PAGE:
Although your child may not be filing her own return when tax season rolls around, it is an opportune time to have an introductory conversation about taxes. There are families on both ends of the transparency spectrum. Some never talk about taxes, whereas others walk their children through their tax return line by line. One place to start the conversation is with your child’s first pay statement.
Do you remember receiving your first paycheck or having your first paid job? This exciting moment in your child’s life can also be the ideal teaching moment when she realizes the amount she was getting paid per hour is not the amount she is taking home!
Depending on the type of job, she might not have all these items on her pay statement, but these basics are important to review.
1. Starting at the top right, what is the pay period start date, end date, and pay date? Typically, paychecks are delivered every two weeks.
2. Identify the gross earnings. This may be the number she expected to take home. Is she paid hourly, and is there overtime? Or is she on a salary instead?
3. Following gross earnings, we arrive at the deductions. Deductions are subtracted from the gross earnings before any taxes are removed. This is a reminder that deductions are a good thing, as they lower the amount of earnings subject to tax. A few examples of a deduction include a contribution to a 401(k), health insurance payments (medical, dental, or vision), or a health savings account (HSA) contribution.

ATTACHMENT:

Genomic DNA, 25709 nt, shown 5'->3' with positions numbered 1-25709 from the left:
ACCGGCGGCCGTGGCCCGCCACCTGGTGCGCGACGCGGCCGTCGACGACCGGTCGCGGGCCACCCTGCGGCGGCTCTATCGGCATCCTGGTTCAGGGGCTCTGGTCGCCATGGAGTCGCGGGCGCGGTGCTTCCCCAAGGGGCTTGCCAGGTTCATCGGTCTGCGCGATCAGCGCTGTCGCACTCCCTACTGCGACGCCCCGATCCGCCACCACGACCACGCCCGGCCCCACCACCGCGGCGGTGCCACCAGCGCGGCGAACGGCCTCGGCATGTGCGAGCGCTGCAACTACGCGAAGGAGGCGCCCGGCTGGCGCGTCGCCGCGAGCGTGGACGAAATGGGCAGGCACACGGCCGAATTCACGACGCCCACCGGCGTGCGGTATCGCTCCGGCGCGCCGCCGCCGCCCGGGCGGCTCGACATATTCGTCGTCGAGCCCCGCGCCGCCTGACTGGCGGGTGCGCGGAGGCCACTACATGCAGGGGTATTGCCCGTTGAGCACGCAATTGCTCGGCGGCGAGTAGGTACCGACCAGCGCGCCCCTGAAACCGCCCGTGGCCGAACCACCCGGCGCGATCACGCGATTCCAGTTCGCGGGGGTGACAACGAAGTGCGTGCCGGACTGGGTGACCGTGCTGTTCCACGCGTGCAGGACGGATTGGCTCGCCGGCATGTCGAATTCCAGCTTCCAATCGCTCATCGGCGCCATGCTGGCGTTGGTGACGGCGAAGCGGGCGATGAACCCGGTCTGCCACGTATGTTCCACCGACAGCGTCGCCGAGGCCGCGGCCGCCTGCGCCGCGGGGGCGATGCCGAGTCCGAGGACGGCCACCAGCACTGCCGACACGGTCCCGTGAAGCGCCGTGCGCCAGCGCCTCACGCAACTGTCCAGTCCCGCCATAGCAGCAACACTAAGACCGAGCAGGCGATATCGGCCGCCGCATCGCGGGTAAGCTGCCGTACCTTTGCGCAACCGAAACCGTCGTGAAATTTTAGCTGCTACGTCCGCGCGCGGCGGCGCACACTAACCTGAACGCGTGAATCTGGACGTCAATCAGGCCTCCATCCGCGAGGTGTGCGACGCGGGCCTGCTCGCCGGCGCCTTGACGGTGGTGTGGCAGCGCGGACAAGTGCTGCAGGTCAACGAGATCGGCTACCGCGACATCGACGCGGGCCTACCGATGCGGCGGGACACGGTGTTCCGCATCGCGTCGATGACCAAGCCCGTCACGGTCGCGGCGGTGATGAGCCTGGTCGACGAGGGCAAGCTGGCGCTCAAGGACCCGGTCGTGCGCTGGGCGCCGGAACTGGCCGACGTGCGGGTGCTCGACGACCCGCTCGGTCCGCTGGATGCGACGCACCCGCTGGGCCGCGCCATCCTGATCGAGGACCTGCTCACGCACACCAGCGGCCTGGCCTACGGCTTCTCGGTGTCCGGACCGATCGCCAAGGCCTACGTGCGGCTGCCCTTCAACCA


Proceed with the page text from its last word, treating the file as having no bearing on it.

4. Although your child may not be enrolled in a 401(k) program yet, it is important to explain the benefits and prepare for when it does show up on her pay statement. Not only is a contribution to a 401(k) a deduction and therefore lowers her taxable income, but if there is a company match, this is essentially free money toward her retirement account. If she can, she should always contribute to her 401(k) and make sure she is giving up to the match amount at minimum to receive this added benefit.
5. We’ve finally reached everyone’s favorite topic: taxes! Generally, three types of income taxes are subtracted from the gross pay: federal, state, and local taxes. Depending on where you live, there may also be a city tax. For example, if you live in New York City, there is an additional New York City income tax. There is also a Social Security tax and Medicare tax.
6. The bottom line of the pay statement is the net pay, which, after subtracting the deductions and taxes, is what remains for your child to take home.
Understanding a pay statement and being prepared as it becomes more complex is a valuable learning at a young age. BBH has worked with countless families to help start these conversations, and we would be happy to help yours.